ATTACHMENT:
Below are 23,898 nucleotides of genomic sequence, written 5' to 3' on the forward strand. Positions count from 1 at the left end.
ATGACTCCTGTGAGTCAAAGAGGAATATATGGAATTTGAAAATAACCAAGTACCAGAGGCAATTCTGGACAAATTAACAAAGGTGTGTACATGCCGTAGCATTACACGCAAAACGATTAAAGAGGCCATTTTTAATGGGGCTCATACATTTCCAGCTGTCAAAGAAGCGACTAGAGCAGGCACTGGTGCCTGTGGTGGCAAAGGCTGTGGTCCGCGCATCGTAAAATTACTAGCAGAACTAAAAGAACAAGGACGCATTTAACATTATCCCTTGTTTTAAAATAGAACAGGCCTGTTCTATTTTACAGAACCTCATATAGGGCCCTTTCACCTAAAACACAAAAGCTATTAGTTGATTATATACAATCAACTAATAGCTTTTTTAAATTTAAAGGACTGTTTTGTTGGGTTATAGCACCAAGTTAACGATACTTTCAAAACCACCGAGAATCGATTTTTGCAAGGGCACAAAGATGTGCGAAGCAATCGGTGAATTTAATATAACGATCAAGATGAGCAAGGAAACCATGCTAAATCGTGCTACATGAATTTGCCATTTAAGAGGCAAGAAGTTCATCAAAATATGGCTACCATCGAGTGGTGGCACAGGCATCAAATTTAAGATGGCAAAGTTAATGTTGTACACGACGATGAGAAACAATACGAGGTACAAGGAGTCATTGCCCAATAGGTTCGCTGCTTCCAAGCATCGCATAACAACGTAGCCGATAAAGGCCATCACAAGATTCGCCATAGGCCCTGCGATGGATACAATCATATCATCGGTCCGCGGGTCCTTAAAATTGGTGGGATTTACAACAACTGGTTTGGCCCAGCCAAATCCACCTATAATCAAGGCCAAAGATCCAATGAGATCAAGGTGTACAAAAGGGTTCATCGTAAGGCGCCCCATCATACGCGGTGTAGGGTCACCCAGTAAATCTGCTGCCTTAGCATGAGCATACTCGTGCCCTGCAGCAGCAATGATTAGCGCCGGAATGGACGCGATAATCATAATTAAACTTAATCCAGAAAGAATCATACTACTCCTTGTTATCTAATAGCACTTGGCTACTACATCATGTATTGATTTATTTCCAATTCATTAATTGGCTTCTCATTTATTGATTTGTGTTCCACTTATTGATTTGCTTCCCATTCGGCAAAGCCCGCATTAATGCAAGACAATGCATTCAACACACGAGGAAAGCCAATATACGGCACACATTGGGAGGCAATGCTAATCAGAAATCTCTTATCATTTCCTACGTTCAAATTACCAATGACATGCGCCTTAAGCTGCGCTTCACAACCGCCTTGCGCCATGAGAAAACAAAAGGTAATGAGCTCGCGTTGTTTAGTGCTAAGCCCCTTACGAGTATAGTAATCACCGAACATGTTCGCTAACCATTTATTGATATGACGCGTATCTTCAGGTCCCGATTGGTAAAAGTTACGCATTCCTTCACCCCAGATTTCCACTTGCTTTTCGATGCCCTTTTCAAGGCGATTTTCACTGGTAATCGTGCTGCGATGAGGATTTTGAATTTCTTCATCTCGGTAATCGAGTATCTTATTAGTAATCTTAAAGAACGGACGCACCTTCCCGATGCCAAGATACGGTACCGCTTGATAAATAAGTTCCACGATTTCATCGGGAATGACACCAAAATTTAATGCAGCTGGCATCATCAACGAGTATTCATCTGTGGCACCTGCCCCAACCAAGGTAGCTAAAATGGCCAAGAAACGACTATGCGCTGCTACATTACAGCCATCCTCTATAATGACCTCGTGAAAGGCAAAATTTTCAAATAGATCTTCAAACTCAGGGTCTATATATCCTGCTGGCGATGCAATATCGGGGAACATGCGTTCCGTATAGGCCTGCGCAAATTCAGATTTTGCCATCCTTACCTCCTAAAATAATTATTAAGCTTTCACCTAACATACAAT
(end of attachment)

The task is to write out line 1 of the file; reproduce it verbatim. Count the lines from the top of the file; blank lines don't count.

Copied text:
Below are 23,898 nucleotides of genomic sequence, written 5' to 3' on the forward strand. Positions count from 1 at the left end.